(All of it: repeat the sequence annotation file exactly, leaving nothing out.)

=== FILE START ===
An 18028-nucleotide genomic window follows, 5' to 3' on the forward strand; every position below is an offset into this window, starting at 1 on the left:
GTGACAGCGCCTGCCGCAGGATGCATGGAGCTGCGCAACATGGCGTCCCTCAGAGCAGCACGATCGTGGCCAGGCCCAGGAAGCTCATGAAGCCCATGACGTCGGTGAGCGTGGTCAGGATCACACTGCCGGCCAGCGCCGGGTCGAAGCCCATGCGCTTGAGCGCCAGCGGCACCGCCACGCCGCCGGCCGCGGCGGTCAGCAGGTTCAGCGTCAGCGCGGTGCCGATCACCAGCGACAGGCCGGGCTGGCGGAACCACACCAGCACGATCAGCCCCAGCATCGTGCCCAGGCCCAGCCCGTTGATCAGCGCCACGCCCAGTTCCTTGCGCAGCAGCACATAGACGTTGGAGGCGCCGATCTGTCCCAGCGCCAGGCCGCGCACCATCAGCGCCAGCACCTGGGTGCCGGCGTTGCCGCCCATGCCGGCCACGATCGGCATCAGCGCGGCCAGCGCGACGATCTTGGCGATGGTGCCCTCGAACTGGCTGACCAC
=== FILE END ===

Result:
An 18028-nucleotide genomic window follows, 5' to 3' on the forward strand; every position below is an offset into this window, starting at 1 on the left:
GTGACAGCGCCTGCCGCAGGATGCATGGAGCTGCGCAACATGGCGTCCCTCAGAGCAGCACGATCGTGGCCAGGCCCAGGAAGCTCATGAAGCCCATGACGTCGGTGAGCGTGGTCAGGATCACACTGCCGGCCAGCGCCGGGTCGAAGCCCATGCGCTTGAGCGCCAGCGGCACCGCCACGCCGCCGGCCGCGGCGGTCAGCAGGTTCAGCGTCAGCGCGGTGCCGATCACCAGCGACAGGCCGGGCTGGCGGAACCACACCAGCACGATCAGCCCCAGCATCGTGCCCAGGCCCAGCCCGTTGATCAGCGCCACGCCCAGTTCCTTGCGCAGCAGCACATAGACGTTGGAGGCGCCGATCTGTCCCAGCGCCAGGCCGCGCACCATCAGCGCCAGCACCTGGGTGCCGGCGTTGCCGCCCATGCCGGCCACGATCGGCATCAGCGCGGCCAGCGCGACGATCTTGGCGATGGTGCCCTCGAACTGGCTGACCAC